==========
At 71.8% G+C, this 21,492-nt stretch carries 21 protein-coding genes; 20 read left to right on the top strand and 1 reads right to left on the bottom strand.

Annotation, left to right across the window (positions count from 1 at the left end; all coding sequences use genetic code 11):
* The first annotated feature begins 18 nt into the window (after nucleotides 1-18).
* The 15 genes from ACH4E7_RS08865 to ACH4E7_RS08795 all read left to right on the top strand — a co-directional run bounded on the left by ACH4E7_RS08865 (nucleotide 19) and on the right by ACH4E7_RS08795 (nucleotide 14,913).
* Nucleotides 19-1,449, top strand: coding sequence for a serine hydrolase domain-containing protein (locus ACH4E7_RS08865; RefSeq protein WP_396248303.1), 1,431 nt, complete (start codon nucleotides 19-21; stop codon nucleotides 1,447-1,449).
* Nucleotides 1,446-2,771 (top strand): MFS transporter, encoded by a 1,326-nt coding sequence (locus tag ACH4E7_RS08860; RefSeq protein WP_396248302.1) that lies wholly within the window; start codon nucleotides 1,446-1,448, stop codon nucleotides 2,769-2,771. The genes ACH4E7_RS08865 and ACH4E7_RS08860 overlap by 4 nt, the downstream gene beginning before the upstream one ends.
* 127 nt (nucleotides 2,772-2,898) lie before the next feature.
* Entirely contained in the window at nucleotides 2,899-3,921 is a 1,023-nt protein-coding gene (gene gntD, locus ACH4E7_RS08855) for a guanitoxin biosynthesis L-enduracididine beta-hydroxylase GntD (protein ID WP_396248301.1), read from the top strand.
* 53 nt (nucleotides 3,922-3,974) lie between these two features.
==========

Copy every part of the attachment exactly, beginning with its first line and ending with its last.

At 71.8% G+C, this 21,492-nt stretch carries 21 protein-coding genes; 20 read left to right on the top strand and 1 reads right to left on the bottom strand.

Annotation, left to right across the window (positions count from 1 at the left end; all coding sequences use genetic code 11):
* The first annotated feature begins 18 nt into the window (after nucleotides 1-18).
* The 15 genes from ACH4E7_RS08865 to ACH4E7_RS08795 all read left to right on the top strand — a co-directional run bounded on the left by ACH4E7_RS08865 (nucleotide 19) and on the right by ACH4E7_RS08795 (nucleotide 14,913).
* Nucleotides 19-1,449, top strand: coding sequence for a serine hydrolase domain-containing protein (locus ACH4E7_RS08865; RefSeq protein WP_396248303.1), 1,431 nt, complete (start codon nucleotides 19-21; stop codon nucleotides 1,447-1,449).
* Nucleotides 1,446-2,771 (top strand): MFS transporter, encoded by a 1,326-nt coding sequence (locus tag ACH4E7_RS08860; RefSeq protein WP_396248302.1) that lies wholly within the window; start codon nucleotides 1,446-1,448, stop codon nucleotides 2,769-2,771. The genes ACH4E7_RS08865 and ACH4E7_RS08860 overlap by 4 nt, the downstream gene beginning before the upstream one ends.
* 127 nt (nucleotides 2,772-2,898) lie before the next feature.
* Entirely contained in the window at nucleotides 2,899-3,921 is a 1,023-nt protein-coding gene (gene gntD, locus ACH4E7_RS08855) for a guanitoxin biosynthesis L-enduracididine beta-hydroxylase GntD (protein ID WP_396248301.1), read from the top strand.
* 53 nt (nucleotides 3,922-3,974) lie between these two features.